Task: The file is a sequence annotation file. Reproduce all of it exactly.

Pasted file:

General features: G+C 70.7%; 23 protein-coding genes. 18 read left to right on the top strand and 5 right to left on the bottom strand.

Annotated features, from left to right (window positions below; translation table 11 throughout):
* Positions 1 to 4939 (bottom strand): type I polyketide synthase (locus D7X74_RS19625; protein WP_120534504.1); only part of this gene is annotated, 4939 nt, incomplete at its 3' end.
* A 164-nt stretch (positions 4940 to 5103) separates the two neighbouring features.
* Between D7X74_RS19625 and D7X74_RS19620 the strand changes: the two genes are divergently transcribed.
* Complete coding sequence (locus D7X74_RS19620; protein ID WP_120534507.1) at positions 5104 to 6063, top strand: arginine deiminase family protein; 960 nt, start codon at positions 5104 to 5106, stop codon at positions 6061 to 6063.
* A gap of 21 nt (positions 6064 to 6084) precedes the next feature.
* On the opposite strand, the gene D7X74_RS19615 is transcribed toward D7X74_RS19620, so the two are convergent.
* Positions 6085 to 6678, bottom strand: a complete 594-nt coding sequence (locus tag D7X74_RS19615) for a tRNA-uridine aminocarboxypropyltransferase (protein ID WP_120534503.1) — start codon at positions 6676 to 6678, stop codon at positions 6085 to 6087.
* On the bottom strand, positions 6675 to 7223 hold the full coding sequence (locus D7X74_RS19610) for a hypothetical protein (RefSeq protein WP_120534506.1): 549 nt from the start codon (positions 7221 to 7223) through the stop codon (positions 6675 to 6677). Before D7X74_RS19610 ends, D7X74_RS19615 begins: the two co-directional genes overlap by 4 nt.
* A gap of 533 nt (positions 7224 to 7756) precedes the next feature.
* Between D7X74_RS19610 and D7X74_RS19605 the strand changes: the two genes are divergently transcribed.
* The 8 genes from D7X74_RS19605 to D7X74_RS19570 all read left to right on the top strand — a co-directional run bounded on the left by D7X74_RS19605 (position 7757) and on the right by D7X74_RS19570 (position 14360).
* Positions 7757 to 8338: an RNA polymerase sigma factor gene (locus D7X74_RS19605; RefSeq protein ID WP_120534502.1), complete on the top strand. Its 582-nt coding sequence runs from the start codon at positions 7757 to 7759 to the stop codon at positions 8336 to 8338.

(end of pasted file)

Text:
General features: G+C 70.7%; 23 protein-coding genes. 18 read left to right on the top strand and 5 right to left on the bottom strand.

Annotated features, from left to right (window positions below; translation table 11 throughout):
* Positions 1 to 4939 (bottom strand): type I polyketide synthase (locus D7X74_RS19625; protein WP_120534504.1); only part of this gene is annotated, 4939 nt, incomplete at its 3' end.
* A 164-nt stretch (positions 4940 to 5103) separates the two neighbouring features.
* Between D7X74_RS19625 and D7X74_RS19620 the strand changes: the two genes are divergently transcribed.
* Complete coding sequence (locus D7X74_RS19620; protein ID WP_120534507.1) at positions 5104 to 6063, top strand: arginine deiminase family protein; 960 nt, start codon at positions 5104 to 5106, stop codon at positions 6061 to 6063.
* A gap of 21 nt (positions 6064 to 6084) precedes the next feature.
* On the opposite strand, the gene D7X74_RS19615 is transcribed toward D7X74_RS19620, so the two are convergent.
* Positions 6085 to 6678, bottom strand: a complete 594-nt coding sequence (locus tag D7X74_RS19615) for a tRNA-uridine aminocarboxypropyltransferase (protein ID WP_120534503.1) — start codon at positions 6676 to 6678, stop codon at positions 6085 to 6087.
* On the bottom strand, positions 6675 to 7223 hold the full coding sequence (locus D7X74_RS19610) for a hypothetical protein (RefSeq protein WP_120534506.1): 549 nt from the start codon (positions 7221 to 7223) through the stop codon (positions 6675 to 6677). Before D7X74_RS19610 ends, D7X74_RS19615 begins: the two co-directional genes overlap by 4 nt.
* A gap of 533 nt (positions 7224 to 7756) precedes the next feature.
* Between D7X74_RS19610 and D7X74_RS19605 the strand changes: the two genes are divergently transcribed.
* The 8 genes from D7X74_RS19605 to D7X74_RS19570 all read left to right on the top strand — a co-directional run bounded on the left by D7X74_RS19605 (position 7757) and on the right by D7X74_RS19570 (position 14360).
* Positions 7757 to 8338: an RNA polymerase sigma factor gene (locus D7X74_RS19605; RefSeq protein ID WP_120534502.1), complete on the top strand. Its 582-nt coding sequence runs from the start codon at positions 7757 to 7759 to the stop codon at positions 8336 to 8338.